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Neural Best-Buddies in PyTorch

This is our PyTorch implementation for the Neural-Best Buddies paper.

The code was written by Kfir Aberman and supported by Mingyi Shi.

Neural Best-Buddies: Project | Paper

If you use this code for your research, please cite:

Neural Best-Buddies: Sparse Cross-Domain Correspondence Kfir Aberman, Jing Liao, Mingyi Shi, Dani Lischinski, Baoquan Chen, Daniel Cohen-Or, SIGGRAPH 2018.

Prerequisites

  • Linux or macOS
  • Python 2 or 3
  • CPU or NVIDIA GPU + CUDA CuDNN
  • Pytorch > (1.x.x)

Run

  • Run the algorithm (demo example)
#!./script.sh
python3 main.py --datarootA ./images/original_A.png --datarootB ./images/original_B.png --name lion_cat --k_final 10

The option --k_final dictates the final number of returned points. The results will be saved at ../results/. Use --results_dir {directory_path_to_save_result} to specify the results directory.

Output

Sparse correspondence:

  • correspondence_A.txt, correspondence_B.txt
  • correspondence_A_top_k.txt, correspondence_B_top_k.txt

Dense correspondence (densifying based on MLS):

  • BtoA.npy, AtoB.npy

Warped images (aligned to their middle geometry):

  • warp_AtoM.png, warp_BtoM.png

Tips

  • If you are running the algorithm on a bunch of pairs, we recommend to stop it at the second layer to reduce runtime (comes at the expense of accuracy), use the option --fast.
  • If the images are very similar (e.g, two frames extracted from a video), many corresponding points might be found, resulting in long runtime. In this case we suggest to limit the number of corresponding points per level by setting --k_per_level 20 (or any other desired number)

Image Morphing

The morphing results in the paper are based on the paper Automating image morphing using structural similarity on a halfway domain by Liao et al.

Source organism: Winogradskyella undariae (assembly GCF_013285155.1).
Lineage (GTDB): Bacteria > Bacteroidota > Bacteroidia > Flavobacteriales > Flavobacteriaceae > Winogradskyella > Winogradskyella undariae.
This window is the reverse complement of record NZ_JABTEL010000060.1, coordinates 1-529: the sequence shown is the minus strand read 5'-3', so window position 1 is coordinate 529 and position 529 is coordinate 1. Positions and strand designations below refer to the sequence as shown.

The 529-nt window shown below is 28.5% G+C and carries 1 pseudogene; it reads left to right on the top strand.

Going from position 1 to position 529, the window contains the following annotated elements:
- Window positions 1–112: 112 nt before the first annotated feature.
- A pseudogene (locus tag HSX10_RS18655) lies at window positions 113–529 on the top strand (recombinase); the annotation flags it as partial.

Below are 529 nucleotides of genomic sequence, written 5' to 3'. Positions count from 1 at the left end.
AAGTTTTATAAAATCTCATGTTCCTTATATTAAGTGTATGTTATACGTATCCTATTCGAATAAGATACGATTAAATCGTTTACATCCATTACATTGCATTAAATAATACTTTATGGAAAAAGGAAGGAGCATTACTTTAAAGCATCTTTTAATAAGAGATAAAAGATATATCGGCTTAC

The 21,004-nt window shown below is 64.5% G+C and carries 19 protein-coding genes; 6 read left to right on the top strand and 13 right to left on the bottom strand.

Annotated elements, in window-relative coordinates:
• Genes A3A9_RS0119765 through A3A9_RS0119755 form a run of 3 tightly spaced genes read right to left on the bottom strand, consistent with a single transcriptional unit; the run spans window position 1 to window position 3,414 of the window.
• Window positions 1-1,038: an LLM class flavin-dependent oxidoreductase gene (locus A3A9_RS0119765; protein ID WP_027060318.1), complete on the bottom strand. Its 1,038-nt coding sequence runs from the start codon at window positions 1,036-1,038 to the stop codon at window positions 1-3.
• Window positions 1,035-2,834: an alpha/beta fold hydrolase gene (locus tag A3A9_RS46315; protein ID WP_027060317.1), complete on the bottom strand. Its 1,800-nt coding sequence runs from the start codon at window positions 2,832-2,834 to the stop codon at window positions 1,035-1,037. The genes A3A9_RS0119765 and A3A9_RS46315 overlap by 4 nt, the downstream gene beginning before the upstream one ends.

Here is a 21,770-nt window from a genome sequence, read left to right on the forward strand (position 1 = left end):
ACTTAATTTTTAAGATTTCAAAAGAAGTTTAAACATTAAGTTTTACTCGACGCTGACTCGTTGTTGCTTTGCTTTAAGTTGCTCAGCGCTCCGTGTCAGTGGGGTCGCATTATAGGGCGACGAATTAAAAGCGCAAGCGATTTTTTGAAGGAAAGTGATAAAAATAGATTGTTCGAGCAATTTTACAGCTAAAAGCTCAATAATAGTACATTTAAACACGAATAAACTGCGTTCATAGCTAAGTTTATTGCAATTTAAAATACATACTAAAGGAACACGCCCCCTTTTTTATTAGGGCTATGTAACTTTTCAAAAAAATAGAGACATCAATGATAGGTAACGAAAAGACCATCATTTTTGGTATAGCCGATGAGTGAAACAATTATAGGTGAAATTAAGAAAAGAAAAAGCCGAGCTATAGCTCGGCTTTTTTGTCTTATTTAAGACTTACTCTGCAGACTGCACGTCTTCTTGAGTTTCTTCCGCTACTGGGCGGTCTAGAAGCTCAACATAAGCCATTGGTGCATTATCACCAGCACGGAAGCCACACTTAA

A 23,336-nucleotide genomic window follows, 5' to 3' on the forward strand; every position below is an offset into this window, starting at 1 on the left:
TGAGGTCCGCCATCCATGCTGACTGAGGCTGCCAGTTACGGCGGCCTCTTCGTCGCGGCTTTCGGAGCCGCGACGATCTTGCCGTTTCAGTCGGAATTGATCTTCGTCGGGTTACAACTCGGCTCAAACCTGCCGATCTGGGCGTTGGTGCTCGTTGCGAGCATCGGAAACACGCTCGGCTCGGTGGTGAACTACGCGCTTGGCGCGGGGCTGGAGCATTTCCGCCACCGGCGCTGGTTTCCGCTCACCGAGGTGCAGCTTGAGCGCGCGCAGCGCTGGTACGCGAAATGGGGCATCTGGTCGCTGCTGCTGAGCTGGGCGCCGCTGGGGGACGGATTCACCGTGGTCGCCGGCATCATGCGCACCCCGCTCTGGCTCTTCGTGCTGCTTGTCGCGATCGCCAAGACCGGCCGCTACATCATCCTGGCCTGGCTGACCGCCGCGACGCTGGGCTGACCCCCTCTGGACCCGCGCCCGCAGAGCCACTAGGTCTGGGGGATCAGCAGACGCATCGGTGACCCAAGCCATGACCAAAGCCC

Here are detailed instructions for how to combine the output of our code with the image morphing code:

First, please download the exe file from here and test whether it works on your machine with the given demo case as described in the UserGuide.dox or simply run “runme.bat”. Alternatively, the source code can be found here. When it works:

  1. Make a folder e.g. “case1”, containing three files in it: the two input images (should be with the same size) called image1.png and image2.png respectively, and a setting file called “settings.xml”. You can copy the setting.xml form “baby” and modify it to the points that were extracted by our code. For example:

<points image1="0.273438 0.643973 0.657366 0.561384 0.791295 0.641741 0.768973 0.757812 0.309152 0.989955 0.775442 0.994469 0.373051 0.620267 0.420898 0.452148 " image2="0.237832 0.686947 0.627212 0.448009 0.755531 0.625000 0.722345 0.790929 0.308628 0.990044 0.775442 0.994469 0.339644 0.586860 0.420898 0.452148 "/>

where the format is:

<points image1="x1(in image1) y1(in image1) x2(in image1) y2(in image1) x3(in image1) y3(in image1) ……" image2=" x1(in image2) y1(in image2) x2(in image2) y2(in image2) x3(in image2) y3(in image2) "/>

  1. Make a subfolder called “0” under the main folder “case1”. Put two mask images “mask1.png” “mask2.png” that have the same size as the input images and set all the 3 channels to zero.

  2. Run ImageMorphing.exe case1\settings.xml -auto

Citation

If you use this code for your research, please cite our paper:

@article{aberman2018neural,
  title={Neural best-buddies: Sparse cross-domain correspondence},
  author={Aberman, Kfir and Liao, Jing and Shi, Mingyi and Lischinski, Dani and Chen, Baoquan and Cohen-Or, Daniel},
  journal={ACM Transactions on Graphics (TOG)},
  volume={37},
  number={4},
  pages={69},
  year={2018},
  publisher={ACM}
}

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An algorithm for sparse semantic correspondence between images of different categories [SIGGRAPH 2018]

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